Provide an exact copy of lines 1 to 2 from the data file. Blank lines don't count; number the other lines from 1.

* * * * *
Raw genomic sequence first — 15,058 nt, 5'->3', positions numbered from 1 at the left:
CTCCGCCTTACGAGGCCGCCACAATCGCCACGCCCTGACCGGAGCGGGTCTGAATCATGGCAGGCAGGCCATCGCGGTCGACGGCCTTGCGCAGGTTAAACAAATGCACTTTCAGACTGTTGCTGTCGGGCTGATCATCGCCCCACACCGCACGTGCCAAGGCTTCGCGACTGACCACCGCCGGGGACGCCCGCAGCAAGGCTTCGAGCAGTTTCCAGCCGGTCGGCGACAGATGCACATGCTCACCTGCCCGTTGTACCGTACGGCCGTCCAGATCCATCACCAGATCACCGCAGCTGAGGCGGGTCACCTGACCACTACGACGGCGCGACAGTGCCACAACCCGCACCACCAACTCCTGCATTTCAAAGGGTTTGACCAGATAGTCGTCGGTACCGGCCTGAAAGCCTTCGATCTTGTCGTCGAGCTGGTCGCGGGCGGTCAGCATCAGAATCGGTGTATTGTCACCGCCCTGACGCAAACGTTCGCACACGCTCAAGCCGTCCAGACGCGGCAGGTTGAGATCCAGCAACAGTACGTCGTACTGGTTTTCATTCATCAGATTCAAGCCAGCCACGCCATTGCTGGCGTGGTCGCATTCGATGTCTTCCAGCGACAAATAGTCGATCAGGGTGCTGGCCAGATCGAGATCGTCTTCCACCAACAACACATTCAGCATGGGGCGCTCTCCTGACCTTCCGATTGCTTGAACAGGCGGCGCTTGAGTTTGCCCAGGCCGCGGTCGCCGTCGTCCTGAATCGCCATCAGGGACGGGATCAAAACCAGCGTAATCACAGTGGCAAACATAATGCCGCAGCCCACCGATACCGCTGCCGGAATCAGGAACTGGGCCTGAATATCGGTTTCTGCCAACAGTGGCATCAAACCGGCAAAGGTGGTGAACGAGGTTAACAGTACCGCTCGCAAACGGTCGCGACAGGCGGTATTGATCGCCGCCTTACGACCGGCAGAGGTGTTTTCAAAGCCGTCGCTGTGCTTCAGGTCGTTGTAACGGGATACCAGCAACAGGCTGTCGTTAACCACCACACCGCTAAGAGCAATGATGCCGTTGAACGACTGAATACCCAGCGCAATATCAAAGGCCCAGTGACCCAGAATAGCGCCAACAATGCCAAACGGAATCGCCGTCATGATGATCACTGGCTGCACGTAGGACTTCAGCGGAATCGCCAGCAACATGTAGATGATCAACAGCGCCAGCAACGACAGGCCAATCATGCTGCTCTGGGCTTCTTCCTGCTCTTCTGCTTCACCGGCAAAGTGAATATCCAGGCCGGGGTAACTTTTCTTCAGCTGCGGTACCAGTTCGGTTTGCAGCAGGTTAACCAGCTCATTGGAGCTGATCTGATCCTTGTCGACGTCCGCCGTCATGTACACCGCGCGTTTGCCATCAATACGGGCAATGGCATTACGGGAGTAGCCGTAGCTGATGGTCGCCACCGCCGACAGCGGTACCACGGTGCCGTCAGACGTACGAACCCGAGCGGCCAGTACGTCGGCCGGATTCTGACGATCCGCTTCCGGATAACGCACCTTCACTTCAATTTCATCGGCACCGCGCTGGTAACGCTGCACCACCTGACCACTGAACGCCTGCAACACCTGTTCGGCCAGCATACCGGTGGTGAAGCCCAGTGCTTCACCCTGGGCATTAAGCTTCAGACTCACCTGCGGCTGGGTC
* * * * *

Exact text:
Raw genomic sequence first — 15,058 nt, 5'->3', positions numbered from 1 at the left:
CTCCGCCTTACGAGGCCGCCACAATCGCCACGCCCTGACCGGAGCGGGTCTGAATCATGGCAGGCAGGCCATCGCGGTCGACGGCCTTGCGCAGGTTAAACAAATGCACTTTCAGACTGTTGCTGTCGGGCTGATCATCGCCCCACACCGCACGTGCCAAGGCTTCGCGACTGACCACCGCCGGGGACGCCCGCAGCAAGGCTTCGAGCAGTTTCCAGCCGGTCGGCGACAGATGCACATGCTCACCTGCCCGTTGTACCGTACGGCCGTCCAGATCCATCACCAGATCACCGCAGCTGAGGCGGGTCACCTGACCACTACGACGGCGCGACAGTGCCACAACCCGCACCACCAACTCCTGCATTTCAAAGGGTTTGACCAGATAGTCGTCGGTACCGGCCTGAAAGCCTTCGATCTTGTCGTCGAGCTGGTCGCGGGCGGTCAGCATCAGAATCGGTGTATTGTCACCGCCCTGACGCAAACGTTCGCACACGCTCAAGCCGTCCAGACGCGGCAGGTTGAGATCCAGCAACAGTACGTCGTACTGGTTTTCATTCATCAGATTCAAGCCAGCCACGCCATTGCTGGCGTGGTCGCATTCGATGTCTTCCAGCGACAAATAGTCGATCAGGGTGCTGGCCAGATCGAGATCGTCTTCCACCAACAACACATTCAGCATGGGGCGCTCTCCTGACCTTCCGATTGCTTGAACAGGCGGCGCTTGAGTTTGCCCAGGCCGCGGTCGCCGTCGTCCTGAATCGCCATCAGGGACGGGATCAAAACCAGCGTAATCACAGTGGCAAACATAATGCCGCAGCCCACCGATACCGCTGCCGGAATCAGGAACTGGGCCTGAATATCGGTTTCTGCCAACAGTGGCATCAAACCGGCAAAGGTGGTGAACGAGGTTAACAGTACCGCTCGCAAACGGTCGCGACAGGCGGTATTGATCGCCGCCTTACGACCGGCAGAGGTGTTTTCAAAGCCGTCGCTGTGCTTCAGGTCGTTGTAACGGGATACCAGCAACAGGCTGTCGTTAACCACCACACCGCTAAGAGCAATGATGCCGTTGAACGACTGAATACCCAGCGCAATATCAAAGGCCCAGTGACCCAGAATAGCGCCAACAATGCCAAACGGAATCGCCGTCATGATGATCACTGGCTGCACGTAGGACTTCAGCGGAATCGCCAGCAACATGTAGATGATCAACAGCGCCAGCAACGACAGGCCAATCATGCTGCTCTGGGCTTCTTCCTGCTCTTCTGCTTCACCGGCAAAGTGAATATCCAGGCCGGGGTAACTTTTCTTCAGCTGCGGTACCAGTTCGGTTTGCAGCAGGTTAACCAGCTCATTGGAGCTGATCTGATCCTTGTCGACGTCCGCCGTCATGTACACCGCGCGTTTGCCATCAATACGGGCAATGGCATTACGGGAGTAGCCGTAGCTGATGGTCGCCACCGCCGACAGCGGTACCACGGTGCCGTCAGACGTACGAACCCGAGCGGCCAGTACGTCGGCCGGATTCTGACGATCCGCTTCCGGATAACGCACCTTCACTTCAATTTCATCGGCACCGCGCTGGTAACGCTGCACCACCTGACCACTGAACGCCTGCAACACCTGTTCGGCCAGCATACCGGTGGTGAAGCCCAGTGCTTCACCCTGGGCATTAAGCTTCAGACTCACCTGCGGCTGGGTC